President Muhammadu Buhari has repeatedly said he wants to create employment for our youth.
We can create employment through sports.
The ministry of sports must remake itself from being a ministry of football to a ministry that impacts Nigeria.
As a former Director General of the Nigerian Television Authority, I know that sophisticated cameras, that can shoot underwater and in high altitudes, were bought for the 2003 All Africa Games in Abuja. There were others that were also bought for the 1999 FIFA World Youth Championship (U-20 World Cup) which held in Nigeria.
NTA has cameras and equipment that can be used to cover every Olympic sport. NTA also has outside broadcasting vans.
We do not have to limit ourselves to going to the Olympics and the All Africa Games every four years.
We can institute a national sporting event to occupy our youths and also identify talents. In the past we used to have Mobil Track and Field events every year, but ever since ExxonMobil pulled out in 2011, we have not been able to replicate a national track and field event of such a magnitude.
The ministry of sports has all that is required to revive that event even without private sponsorship. As a matter of fact, if you revive it, the private sponsors will come.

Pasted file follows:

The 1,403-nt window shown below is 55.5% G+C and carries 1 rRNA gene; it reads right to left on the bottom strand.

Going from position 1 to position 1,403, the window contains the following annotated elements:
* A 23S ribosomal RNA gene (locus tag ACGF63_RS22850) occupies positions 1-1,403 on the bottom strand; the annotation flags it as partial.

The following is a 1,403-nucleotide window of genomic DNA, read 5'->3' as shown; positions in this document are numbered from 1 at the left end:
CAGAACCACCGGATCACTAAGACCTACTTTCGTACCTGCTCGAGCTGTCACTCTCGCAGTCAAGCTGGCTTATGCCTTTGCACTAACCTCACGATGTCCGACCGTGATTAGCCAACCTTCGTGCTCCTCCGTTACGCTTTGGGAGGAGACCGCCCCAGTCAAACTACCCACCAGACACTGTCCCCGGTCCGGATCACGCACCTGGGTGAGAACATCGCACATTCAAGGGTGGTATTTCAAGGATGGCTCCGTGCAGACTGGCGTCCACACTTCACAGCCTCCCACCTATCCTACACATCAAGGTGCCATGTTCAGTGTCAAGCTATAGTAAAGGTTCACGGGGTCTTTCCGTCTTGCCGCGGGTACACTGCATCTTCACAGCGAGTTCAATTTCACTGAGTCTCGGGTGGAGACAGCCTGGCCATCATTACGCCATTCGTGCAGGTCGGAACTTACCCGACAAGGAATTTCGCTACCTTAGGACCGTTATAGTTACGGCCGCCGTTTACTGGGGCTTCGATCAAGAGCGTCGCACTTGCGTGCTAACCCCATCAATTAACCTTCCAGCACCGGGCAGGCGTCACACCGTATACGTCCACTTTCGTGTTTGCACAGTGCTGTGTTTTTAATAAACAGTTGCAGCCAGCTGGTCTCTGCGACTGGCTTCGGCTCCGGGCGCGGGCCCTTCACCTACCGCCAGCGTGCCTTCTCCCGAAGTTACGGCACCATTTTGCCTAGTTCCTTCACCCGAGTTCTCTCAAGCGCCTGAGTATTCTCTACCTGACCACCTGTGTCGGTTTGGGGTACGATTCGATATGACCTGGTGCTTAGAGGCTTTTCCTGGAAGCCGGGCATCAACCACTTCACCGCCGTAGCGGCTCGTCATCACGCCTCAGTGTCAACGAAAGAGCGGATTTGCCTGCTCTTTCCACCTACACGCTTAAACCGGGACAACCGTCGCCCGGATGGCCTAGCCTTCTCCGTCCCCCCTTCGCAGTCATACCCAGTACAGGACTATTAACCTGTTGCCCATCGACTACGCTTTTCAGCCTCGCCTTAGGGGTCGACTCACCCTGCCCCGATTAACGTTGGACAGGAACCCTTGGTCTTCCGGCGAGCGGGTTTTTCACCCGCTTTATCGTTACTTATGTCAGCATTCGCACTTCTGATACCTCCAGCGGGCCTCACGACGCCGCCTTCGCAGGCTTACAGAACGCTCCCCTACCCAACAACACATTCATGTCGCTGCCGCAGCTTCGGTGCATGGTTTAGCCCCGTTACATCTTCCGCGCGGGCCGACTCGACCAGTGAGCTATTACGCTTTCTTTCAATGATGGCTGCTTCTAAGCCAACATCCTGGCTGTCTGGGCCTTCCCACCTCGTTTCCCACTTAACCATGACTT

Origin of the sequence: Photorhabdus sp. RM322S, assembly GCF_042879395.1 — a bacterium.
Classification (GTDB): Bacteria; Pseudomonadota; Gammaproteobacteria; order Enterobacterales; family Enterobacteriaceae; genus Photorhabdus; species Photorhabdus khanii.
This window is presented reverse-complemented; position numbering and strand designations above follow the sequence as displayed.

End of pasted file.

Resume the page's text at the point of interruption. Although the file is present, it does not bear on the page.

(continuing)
Nigeria can project her greatness via sport, but we are short changing ourselves if we do not invest in sports as a way to channel the creative energies of our youths into positive ventures.
As a child, I idolized Dick Tiger, the first African to win an international boxing title when won the world middleweight boxing championship in 1962.
Dick Tiger was discovered when a British prize fighter came to Nigeria and offered anyone who could knock him out the sum of three guineas. Of course an unknown young man named Richard Ihetu (Dick Tiger’s real name) knocked him out and the rest is history.
If that Briton did not come to Nigeria, Richard Ihetu would never have become Dick Tiger.
I cannot help but wonder how many Dick Tigers we are missing out on every year.
And even in football, the one sport that we have concentrated on, we are not maximizing the opportunities that professional football brings to a country.